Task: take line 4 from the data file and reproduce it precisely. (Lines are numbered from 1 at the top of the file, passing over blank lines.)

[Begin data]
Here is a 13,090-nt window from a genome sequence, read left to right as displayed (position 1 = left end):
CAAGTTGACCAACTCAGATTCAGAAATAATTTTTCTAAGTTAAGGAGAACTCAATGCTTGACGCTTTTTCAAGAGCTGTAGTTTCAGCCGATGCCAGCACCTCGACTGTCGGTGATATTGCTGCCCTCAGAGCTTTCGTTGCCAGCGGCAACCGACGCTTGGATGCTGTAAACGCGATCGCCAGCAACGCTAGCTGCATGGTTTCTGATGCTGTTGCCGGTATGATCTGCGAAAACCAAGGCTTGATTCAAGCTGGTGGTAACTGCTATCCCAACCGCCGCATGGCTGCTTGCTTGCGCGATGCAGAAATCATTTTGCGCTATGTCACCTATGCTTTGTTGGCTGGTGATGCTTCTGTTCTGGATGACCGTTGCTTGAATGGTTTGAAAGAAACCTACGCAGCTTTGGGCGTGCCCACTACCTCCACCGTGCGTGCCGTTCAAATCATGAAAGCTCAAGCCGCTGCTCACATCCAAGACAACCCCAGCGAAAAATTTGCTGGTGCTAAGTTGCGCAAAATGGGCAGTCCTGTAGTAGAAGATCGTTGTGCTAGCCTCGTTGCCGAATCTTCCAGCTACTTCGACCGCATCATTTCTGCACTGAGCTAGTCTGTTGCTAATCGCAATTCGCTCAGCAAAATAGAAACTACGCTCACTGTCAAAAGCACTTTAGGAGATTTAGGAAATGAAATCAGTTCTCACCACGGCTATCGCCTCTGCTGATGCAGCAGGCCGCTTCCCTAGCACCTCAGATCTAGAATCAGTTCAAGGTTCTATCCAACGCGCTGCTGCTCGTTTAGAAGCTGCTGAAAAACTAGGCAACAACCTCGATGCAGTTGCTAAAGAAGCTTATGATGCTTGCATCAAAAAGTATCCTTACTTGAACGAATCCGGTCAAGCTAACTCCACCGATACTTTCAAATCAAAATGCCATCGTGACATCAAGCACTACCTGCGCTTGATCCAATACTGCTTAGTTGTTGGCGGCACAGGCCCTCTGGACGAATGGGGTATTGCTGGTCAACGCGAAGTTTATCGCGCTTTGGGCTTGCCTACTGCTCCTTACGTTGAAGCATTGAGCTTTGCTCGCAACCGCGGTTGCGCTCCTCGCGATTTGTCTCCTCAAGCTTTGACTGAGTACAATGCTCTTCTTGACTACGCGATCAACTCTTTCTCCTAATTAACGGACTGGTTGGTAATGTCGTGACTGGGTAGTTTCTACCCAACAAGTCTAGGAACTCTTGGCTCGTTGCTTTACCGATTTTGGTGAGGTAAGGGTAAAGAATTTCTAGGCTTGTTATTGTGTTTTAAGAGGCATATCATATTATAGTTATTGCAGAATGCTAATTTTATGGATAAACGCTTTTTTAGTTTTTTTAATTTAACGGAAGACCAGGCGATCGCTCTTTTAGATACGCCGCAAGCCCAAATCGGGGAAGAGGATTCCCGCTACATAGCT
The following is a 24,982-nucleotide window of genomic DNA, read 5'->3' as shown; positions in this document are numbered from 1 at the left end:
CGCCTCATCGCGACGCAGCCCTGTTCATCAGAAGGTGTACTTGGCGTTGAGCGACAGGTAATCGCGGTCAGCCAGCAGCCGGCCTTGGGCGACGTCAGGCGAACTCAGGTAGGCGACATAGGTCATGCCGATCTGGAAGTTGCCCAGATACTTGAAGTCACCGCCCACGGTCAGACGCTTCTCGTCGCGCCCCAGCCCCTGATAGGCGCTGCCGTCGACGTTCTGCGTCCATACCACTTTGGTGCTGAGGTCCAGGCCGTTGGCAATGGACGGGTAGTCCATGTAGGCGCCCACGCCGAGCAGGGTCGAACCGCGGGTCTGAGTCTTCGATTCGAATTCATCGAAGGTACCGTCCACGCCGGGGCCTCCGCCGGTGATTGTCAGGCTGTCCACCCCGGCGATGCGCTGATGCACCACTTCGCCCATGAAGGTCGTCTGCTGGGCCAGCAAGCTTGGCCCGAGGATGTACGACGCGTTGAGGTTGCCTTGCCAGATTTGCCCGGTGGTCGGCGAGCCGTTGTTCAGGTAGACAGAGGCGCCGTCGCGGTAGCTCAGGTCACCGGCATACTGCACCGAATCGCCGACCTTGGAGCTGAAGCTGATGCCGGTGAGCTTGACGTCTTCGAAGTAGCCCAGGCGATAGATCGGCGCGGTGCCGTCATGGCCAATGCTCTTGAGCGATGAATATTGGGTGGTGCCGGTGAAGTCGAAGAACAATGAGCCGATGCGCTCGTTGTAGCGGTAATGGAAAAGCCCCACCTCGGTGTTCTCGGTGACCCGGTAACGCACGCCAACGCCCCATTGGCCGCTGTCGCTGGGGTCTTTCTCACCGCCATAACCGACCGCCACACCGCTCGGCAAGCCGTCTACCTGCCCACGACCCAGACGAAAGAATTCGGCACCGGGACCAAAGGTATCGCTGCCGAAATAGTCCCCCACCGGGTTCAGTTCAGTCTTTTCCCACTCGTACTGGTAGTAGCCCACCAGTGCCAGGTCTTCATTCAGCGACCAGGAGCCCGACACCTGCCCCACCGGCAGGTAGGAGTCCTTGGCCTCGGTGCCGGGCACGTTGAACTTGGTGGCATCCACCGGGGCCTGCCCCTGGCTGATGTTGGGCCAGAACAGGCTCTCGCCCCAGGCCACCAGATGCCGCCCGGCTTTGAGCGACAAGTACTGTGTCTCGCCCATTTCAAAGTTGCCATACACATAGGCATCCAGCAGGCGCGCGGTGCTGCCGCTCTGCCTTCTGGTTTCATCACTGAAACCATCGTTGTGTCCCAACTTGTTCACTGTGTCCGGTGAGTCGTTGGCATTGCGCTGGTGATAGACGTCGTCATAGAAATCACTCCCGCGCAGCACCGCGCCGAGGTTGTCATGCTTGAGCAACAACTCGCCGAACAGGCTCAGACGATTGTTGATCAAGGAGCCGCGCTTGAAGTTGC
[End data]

CGCCTCATCGCGACGCAGCCCTGTTCATCAGAAGGTGTACTTGGCGTTGAGCGACAGGTAATCGCGGTCAGCCAGCAGCCGGCCTTGGGCGACGTCAGGCGAACTCAGGTAGGCGACATAGGTCATGCCGATCTGGAAGTTGCCCAGATACTTGAAGTCACCGCCCACGGTCAGACGCTTCTCGTCGCGCCCCAGCCCCTGATAGGCGCTGCCGTCGACGTTCTGCGTCCATACCACTTTGGTGCTGAGGTCCAGGCCGTTGGCAATGGACGGGTAGTCCATGTAGGCGCCCACGCCGAGCAGGGTCGAACCGCGGGTCTGAGTCTTCGATTCGAATTCATCGAAGGTACCGTCCACGCCGGGGCCTCCGCCGGTGATTGTCAGGCTGTCCACCCCGGCGATGCGCTGATGCACCACTTCGCCCATGAAGGTCGTCTGCTGGGCCAGCAAGCTTGGCCCGAGGATGTACGACGCGTTGAGGTTGCCTTGCCAGATTTGCCCGGTGGTCGGCGAGCCGTTGTTCAGGTAGACAGAGGCGCCGTCGCGGTAGCTCAGGTCACCGGCATACTGCACCGAATCGCCGACCTTGGAGCTGAAGCTGATGCCGGTGAGCTTGACGTCTTCGAAGTAGCCCAGGCGATAGATCGGCGCGGTGCCGTCATGGCCAATGCTCTTGAGCGATGAATATTGGGTGGTGCCGGTGAAGTCGAAGAACAATGAGCCGATGCGCTCGTTGTAGCGGTAATGGAAAAGCCCCACCTCGGTGTTCTCGGTGACCCGGTAACGCACGCCAACGCCCCATTGGCCGCTGTCGCTGGGGTCTTTCTCACCGCCATAACCGACCGCCACACCGCTCGGCAAGCCGTCTACCTGCCCACGACCCAGACGAAAGAATTCGGCACCGGGACCAAAGGTATCGCTGCCGAAATAGTCCCCCACCGGGTTCAGTTCAGTCTTTTCCCACTCGTACTGGTAGTAGCCCACCAGTGCCAGGTCTTCATTCAGCGACCAGGAGCCCGACACCTGCCCCACCGGCAGGTAGGAGTCCTTGGCCTCGGTGCCGGGCACGTTGAACTTGGTGGCATCCACCGGGGCCTGCCCCTGGCTGATGTTGGGCCAGAACAGGCTCTCGCCCCAGGCCACCAGATGCCGCCCGGCTTTGAGCGACAAGTACTGTGTCTCGCCCATTTCAAAGTTGCCATACACATAGGCATCCAGCAGGCGCGCGGTGCTGCCGCTCTGCCTTCTGGTTTCATCACTGAAACCATCGTTGTGTCCCAACTTGTTCACTGTGTCCGGTGAGTCGTTGGCATTGCGCTGGTGATAGACGTCGTCATAGAAATCACTCCCGCGCAGCACCGCGCCGAGGTTGTCATGCTTGAGCAACAACTCGCCGAACAGGCTCAGACGATTGTTGATCAAGGAGCCGCGCTTGAAGTTGC